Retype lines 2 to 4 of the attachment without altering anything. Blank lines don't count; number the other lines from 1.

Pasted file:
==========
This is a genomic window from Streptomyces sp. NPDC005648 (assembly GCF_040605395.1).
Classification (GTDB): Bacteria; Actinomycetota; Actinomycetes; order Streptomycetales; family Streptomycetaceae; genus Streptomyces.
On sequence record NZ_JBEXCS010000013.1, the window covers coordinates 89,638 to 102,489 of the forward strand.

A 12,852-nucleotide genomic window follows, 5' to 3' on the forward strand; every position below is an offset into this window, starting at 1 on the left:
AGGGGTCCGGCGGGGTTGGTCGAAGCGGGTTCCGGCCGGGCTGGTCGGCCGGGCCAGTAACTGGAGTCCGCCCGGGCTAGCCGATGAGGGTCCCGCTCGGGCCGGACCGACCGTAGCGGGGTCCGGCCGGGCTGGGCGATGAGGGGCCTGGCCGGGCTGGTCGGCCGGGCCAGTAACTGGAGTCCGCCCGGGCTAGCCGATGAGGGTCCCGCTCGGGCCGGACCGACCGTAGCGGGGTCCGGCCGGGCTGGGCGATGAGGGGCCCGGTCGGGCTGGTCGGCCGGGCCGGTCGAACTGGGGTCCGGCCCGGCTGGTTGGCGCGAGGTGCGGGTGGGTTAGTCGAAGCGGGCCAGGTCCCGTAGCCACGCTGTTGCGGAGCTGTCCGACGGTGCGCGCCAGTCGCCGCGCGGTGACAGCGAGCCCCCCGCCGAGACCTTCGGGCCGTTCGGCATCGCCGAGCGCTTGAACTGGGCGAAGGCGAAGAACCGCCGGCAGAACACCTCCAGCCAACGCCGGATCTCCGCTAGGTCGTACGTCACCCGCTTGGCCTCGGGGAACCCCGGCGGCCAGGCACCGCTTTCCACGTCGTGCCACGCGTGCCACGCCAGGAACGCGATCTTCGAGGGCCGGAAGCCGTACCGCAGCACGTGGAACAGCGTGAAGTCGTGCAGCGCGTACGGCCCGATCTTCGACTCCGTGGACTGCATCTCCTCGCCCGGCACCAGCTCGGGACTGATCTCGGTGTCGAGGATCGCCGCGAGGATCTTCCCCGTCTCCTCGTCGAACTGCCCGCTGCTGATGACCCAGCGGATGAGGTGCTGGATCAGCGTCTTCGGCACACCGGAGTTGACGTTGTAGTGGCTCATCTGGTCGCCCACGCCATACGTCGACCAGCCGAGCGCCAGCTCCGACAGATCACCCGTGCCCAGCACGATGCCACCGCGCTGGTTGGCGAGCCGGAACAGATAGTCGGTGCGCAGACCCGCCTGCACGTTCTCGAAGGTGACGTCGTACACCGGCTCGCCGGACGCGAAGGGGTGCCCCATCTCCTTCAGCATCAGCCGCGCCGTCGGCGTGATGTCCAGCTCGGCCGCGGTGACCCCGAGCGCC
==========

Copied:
Classification (GTDB): Bacteria; Actinomycetota; Actinomycetes; order Streptomycetales; family Streptomycetaceae; genus Streptomyces.
On sequence record NZ_JBEXCS010000013.1, the window covers coordinates 89,638 to 102,489 of the forward strand.

A 12,852-nucleotide genomic window follows, 5' to 3' on the forward strand; every position below is an offset into this window, starting at 1 on the left: